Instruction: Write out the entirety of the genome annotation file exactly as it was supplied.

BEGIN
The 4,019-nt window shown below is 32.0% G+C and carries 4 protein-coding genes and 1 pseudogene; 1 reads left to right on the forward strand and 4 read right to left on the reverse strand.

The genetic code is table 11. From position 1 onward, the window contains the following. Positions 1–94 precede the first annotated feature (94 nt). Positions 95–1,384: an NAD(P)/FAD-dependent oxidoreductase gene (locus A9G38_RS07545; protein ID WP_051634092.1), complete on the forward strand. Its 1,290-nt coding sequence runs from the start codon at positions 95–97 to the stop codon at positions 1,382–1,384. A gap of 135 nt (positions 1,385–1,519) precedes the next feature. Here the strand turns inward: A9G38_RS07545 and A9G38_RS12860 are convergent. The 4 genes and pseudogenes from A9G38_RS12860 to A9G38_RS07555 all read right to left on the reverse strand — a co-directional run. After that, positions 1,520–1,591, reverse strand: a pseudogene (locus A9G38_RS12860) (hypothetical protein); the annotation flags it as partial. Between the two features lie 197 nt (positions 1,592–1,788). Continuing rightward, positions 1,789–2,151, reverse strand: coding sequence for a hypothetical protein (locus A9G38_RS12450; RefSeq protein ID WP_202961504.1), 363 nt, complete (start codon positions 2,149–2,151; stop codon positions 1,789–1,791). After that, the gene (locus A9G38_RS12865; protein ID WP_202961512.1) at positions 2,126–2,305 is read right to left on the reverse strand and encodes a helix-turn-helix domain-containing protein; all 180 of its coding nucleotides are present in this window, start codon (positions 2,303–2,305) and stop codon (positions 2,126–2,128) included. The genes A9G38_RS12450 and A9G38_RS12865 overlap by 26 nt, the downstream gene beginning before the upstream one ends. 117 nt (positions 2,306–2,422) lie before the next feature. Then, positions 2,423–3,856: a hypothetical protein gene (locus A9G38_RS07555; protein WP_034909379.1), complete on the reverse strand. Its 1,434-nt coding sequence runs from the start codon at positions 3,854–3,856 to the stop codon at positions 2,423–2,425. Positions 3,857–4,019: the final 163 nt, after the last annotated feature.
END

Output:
The 4,019-nt window shown below is 32.0% G+C and carries 4 protein-coding genes and 1 pseudogene; 1 reads left to right on the forward strand and 4 read right to left on the reverse strand.

The genetic code is table 11. From position 1 onward, the window contains the following. Positions 1–94 precede the first annotated feature (94 nt). Positions 95–1,384: an NAD(P)/FAD-dependent oxidoreductase gene (locus A9G38_RS07545; protein ID WP_051634092.1), complete on the forward strand. Its 1,290-nt coding sequence runs from the start codon at positions 95–97 to the stop codon at positions 1,382–1,384. A gap of 135 nt (positions 1,385–1,519) precedes the next feature. Here the strand turns inward: A9G38_RS07545 and A9G38_RS12860 are convergent. The 4 genes and pseudogenes from A9G38_RS12860 to A9G38_RS07555 all read right to left on the reverse strand — a co-directional run. After that, positions 1,520–1,591, reverse strand: a pseudogene (locus A9G38_RS12860) (hypothetical protein); the annotation flags it as partial. Between the two features lie 197 nt (positions 1,592–1,788). Continuing rightward, positions 1,789–2,151, reverse strand: coding sequence for a hypothetical protein (locus A9G38_RS12450; RefSeq protein ID WP_202961504.1), 363 nt, complete (start codon positions 2,149–2,151; stop codon positions 1,789–1,791). After that, the gene (locus A9G38_RS12865; protein ID WP_202961512.1) at positions 2,126–2,305 is read right to left on the reverse strand and encodes a helix-turn-helix domain-containing protein; all 180 of its coding nucleotides are present in this window, start codon (positions 2,303–2,305) and stop codon (positions 2,126–2,128) included. The genes A9G38_RS12450 and A9G38_RS12865 overlap by 26 nt, the downstream gene beginning before the upstream one ends. 117 nt (positions 2,306–2,422) lie before the next feature. Then, positions 2,423–3,856: a hypothetical protein gene (locus A9G38_RS07555; protein WP_034909379.1), complete on the reverse strand. Its 1,434-nt coding sequence runs from the start codon at positions 3,854–3,856 to the stop codon at positions 2,423–2,425. Positions 3,857–4,019: the final 163 nt, after the last annotated feature.